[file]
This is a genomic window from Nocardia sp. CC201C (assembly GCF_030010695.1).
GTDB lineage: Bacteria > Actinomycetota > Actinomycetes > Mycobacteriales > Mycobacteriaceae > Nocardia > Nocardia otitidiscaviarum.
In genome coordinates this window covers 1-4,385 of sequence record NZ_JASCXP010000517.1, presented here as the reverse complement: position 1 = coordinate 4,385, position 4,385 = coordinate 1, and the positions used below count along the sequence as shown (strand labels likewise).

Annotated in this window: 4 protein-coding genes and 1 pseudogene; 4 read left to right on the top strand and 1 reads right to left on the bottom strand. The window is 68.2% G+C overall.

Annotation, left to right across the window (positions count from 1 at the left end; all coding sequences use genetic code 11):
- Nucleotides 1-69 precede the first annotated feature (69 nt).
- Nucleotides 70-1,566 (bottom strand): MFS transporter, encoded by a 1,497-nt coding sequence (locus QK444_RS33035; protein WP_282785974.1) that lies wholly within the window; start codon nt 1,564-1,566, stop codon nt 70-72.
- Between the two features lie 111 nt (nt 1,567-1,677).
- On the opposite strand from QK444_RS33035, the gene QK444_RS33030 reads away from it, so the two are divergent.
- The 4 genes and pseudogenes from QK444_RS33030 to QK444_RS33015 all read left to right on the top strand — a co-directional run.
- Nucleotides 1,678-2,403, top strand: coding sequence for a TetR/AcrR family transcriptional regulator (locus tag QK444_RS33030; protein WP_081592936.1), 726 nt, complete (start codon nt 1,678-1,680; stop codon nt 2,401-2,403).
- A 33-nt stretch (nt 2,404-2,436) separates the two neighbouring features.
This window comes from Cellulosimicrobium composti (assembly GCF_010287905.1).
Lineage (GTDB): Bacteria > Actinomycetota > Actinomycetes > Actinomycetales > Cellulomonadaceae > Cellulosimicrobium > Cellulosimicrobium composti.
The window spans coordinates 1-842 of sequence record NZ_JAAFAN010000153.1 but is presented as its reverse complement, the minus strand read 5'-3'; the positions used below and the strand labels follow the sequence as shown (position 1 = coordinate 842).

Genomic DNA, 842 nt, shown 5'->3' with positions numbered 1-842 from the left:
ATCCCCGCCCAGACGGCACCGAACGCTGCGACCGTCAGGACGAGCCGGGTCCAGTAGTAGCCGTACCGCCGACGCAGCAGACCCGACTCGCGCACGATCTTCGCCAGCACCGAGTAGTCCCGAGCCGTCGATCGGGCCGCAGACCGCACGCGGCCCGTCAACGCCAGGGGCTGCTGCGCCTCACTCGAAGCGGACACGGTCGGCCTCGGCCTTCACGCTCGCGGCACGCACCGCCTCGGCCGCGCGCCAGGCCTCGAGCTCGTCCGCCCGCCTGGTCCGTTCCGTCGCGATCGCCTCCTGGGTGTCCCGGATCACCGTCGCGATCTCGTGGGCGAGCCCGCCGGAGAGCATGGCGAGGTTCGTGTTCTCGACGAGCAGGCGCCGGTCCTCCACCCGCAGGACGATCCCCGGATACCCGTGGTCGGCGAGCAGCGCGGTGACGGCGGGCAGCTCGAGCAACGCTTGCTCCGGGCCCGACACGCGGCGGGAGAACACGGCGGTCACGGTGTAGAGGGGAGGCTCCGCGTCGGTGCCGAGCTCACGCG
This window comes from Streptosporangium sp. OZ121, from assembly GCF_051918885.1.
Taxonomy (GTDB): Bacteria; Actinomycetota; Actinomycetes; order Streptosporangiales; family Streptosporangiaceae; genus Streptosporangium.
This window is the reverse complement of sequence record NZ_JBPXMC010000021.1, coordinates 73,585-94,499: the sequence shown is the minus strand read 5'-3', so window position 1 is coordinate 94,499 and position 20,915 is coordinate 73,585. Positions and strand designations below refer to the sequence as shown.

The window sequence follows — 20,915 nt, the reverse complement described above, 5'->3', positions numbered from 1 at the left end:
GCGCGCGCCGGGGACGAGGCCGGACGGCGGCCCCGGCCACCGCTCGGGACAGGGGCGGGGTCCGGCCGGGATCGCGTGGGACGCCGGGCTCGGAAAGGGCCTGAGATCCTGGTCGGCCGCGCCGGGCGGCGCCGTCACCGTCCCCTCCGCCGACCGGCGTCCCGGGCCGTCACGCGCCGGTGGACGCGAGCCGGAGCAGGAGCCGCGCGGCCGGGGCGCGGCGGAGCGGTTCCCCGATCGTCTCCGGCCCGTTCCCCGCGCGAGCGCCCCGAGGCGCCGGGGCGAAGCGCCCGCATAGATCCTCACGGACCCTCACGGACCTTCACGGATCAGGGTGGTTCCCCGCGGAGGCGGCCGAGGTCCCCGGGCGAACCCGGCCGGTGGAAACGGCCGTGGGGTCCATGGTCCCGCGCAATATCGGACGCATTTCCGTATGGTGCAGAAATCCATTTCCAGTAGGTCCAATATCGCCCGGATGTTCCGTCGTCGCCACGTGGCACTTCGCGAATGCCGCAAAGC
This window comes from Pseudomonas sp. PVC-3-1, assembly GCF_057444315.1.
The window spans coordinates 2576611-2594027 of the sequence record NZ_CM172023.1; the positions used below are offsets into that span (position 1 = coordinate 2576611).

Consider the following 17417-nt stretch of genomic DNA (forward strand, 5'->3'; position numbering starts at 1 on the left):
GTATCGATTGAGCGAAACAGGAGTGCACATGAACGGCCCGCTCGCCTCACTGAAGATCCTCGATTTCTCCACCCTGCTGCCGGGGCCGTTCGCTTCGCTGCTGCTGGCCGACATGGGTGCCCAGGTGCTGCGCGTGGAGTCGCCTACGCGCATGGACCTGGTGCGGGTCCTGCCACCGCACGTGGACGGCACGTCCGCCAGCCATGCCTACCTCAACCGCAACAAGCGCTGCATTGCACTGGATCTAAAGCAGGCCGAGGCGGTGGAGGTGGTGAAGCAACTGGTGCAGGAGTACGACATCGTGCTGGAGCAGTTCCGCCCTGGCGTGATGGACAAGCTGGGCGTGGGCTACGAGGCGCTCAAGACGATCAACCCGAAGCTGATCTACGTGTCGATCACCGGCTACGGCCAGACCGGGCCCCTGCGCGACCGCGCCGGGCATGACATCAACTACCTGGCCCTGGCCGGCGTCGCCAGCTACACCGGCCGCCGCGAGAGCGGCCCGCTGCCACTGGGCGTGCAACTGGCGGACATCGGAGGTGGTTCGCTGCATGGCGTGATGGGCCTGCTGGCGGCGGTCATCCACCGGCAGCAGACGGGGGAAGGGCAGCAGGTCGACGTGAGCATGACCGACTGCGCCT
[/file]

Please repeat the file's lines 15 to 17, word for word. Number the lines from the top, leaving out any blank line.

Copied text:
The window spans coordinates 1-842 of sequence record NZ_JAAFAN010000153.1 but is presented as its reverse complement, the minus strand read 5'-3'; the positions used below and the strand labels follow the sequence as shown (position 1 = coordinate 842).

Genomic DNA, 842 nt, shown 5'->3' with positions numbered 1-842 from the left:
ATCCCCGCCCAGACGGCACCGAACGCTGCGACCGTCAGGACGAGCCGGGTCCAGTAGTAGCCGTACCGCCGACGCAGCAGACCCGACTCGCGCACGATCTTCGCCAGCACCGAGTAGTCCCGAGCCGTCGATCGGGCCGCAGACCGCACGCGGCCCGTCAACGCCAGGGGCTGCTGCGCCTCACTCGAAGCGGACACGGTCGGCCTCGGCCTTCACGCTCGCGGCACGCACCGCCTCGGCCGCGCGCCAGGCCTCGAGCTCGTCCGCCCGCCTGGTCCGTTCCGTCGCGATCGCCTCCTGGGTGTCCCGGATCACCGTCGCGATCTCGTGGGCGAGCCCGCCGGAGAGCATGGCGAGGTTCGTGTTCTCGACGAGCAGGCGCCGGTCCTCCACCCGCAGGACGATCCCCGGATACCCGTGGTCGGCGAGCAGCGCGGTGACGGCGGGCAGCTCGAGCAACGCTTGCTCCGGGCCCGACACGCGGCGGGAGAACACGGCGGTCACGGTGTAGAGGGGAGGCTCCGCGTCGGTGCCGAGCTCACGCG